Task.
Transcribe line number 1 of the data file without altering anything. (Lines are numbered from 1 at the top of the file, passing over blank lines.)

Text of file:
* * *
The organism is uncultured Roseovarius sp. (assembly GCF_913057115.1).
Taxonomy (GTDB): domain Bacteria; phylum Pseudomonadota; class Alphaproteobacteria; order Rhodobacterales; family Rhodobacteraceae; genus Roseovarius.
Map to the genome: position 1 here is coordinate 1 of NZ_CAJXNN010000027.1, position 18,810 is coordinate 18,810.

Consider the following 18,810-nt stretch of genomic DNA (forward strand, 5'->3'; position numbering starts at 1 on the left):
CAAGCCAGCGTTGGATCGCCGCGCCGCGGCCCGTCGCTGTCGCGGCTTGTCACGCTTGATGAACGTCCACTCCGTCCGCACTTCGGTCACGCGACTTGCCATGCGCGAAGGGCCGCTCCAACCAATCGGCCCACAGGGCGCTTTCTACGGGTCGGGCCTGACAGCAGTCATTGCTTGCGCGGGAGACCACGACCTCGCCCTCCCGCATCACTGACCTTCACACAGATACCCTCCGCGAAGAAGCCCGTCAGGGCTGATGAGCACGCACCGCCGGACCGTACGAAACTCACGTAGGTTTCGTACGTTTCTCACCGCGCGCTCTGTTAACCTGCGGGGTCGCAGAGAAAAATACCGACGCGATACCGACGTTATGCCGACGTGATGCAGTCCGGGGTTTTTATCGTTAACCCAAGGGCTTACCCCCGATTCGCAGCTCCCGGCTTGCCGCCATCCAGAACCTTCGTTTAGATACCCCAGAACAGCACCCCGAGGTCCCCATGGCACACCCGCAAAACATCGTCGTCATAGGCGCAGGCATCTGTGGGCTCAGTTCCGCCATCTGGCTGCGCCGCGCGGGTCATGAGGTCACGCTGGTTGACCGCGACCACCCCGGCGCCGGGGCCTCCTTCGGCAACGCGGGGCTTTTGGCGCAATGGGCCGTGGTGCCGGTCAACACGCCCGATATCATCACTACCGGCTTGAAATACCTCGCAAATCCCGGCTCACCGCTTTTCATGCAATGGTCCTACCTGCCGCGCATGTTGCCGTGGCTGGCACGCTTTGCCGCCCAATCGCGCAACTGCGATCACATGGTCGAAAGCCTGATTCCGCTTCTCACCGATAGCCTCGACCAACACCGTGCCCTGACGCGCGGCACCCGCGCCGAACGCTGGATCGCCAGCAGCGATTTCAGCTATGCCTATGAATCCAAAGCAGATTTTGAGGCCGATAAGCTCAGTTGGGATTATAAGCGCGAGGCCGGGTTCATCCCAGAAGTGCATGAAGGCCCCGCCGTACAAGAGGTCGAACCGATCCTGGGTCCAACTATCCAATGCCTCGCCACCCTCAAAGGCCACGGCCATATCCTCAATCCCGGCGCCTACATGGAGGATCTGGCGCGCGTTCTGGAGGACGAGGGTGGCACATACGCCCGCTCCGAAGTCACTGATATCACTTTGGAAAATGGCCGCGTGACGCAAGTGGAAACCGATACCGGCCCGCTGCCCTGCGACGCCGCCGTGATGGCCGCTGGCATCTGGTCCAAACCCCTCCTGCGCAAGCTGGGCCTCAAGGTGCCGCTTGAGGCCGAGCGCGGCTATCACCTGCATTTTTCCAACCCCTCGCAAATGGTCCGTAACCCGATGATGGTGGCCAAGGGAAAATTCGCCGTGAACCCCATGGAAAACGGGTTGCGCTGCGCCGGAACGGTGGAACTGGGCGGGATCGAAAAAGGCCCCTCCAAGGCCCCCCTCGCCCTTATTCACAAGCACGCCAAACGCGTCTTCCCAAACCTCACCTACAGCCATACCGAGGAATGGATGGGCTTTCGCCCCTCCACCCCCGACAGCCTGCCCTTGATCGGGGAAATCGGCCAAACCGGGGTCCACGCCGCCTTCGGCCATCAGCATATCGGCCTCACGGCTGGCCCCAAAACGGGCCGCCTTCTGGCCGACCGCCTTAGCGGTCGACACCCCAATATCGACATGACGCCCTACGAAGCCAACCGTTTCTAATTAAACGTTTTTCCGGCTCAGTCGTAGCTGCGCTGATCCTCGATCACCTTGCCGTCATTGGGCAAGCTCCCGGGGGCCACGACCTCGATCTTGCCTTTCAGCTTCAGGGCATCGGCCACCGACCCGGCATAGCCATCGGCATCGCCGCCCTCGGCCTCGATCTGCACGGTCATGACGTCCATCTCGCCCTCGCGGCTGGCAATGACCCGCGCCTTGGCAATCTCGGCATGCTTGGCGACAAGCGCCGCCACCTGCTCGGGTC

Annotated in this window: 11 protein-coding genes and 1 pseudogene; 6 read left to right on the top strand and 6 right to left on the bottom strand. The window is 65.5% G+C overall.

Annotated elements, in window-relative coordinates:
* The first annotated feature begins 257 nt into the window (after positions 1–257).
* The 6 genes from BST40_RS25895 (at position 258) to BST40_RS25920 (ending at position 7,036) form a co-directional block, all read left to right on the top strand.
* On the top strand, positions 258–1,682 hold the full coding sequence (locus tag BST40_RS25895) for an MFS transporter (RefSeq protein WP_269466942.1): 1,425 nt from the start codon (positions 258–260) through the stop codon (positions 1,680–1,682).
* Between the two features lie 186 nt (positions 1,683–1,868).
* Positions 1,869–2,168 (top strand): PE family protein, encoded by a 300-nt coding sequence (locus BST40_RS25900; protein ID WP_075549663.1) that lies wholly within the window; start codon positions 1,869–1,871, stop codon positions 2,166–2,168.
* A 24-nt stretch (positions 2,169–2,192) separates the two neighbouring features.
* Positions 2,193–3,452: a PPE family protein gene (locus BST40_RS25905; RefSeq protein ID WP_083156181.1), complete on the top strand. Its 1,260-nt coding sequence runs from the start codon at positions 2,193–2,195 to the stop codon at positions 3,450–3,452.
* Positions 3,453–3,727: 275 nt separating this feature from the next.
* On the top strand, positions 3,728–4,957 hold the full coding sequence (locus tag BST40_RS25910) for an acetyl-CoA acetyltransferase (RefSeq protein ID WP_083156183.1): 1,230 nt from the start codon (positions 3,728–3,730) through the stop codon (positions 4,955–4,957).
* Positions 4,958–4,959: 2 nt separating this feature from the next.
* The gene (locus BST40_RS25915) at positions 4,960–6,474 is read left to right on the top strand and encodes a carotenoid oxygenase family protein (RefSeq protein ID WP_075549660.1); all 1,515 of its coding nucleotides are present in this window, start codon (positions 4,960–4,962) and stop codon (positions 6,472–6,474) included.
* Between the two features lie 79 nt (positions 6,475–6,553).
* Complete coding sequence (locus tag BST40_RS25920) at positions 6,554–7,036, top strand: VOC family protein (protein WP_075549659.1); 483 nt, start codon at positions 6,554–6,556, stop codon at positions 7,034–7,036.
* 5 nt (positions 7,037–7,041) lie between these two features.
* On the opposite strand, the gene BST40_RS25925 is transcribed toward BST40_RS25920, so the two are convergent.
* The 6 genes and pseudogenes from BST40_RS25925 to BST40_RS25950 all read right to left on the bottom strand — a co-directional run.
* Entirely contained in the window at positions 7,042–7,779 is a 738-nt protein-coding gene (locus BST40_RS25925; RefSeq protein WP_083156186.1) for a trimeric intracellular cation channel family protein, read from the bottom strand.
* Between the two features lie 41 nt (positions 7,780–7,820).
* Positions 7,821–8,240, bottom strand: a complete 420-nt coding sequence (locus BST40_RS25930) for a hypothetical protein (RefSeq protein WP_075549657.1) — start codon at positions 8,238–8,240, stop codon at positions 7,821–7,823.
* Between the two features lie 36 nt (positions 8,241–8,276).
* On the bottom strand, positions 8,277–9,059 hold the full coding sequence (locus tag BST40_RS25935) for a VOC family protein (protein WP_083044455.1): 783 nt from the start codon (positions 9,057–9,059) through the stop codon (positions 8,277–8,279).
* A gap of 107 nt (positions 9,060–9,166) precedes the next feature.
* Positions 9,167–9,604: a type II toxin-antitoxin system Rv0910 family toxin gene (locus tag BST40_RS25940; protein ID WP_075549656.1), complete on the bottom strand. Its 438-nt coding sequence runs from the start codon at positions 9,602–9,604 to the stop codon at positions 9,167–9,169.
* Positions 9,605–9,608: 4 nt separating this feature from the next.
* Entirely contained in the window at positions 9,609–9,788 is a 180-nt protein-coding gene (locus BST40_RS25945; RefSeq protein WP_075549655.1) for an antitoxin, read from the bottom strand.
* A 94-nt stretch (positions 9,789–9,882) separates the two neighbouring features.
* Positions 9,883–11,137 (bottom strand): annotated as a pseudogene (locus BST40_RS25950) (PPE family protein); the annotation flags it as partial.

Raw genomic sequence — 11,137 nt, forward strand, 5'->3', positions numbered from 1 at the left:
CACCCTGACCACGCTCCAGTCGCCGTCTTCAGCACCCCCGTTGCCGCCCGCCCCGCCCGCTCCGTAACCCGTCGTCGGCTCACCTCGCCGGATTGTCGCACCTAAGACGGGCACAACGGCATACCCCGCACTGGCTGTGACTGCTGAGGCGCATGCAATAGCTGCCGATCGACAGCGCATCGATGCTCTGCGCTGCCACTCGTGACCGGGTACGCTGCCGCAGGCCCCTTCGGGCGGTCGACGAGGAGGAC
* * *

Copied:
The organism is uncultured Roseovarius sp. (assembly GCF_913057115.1).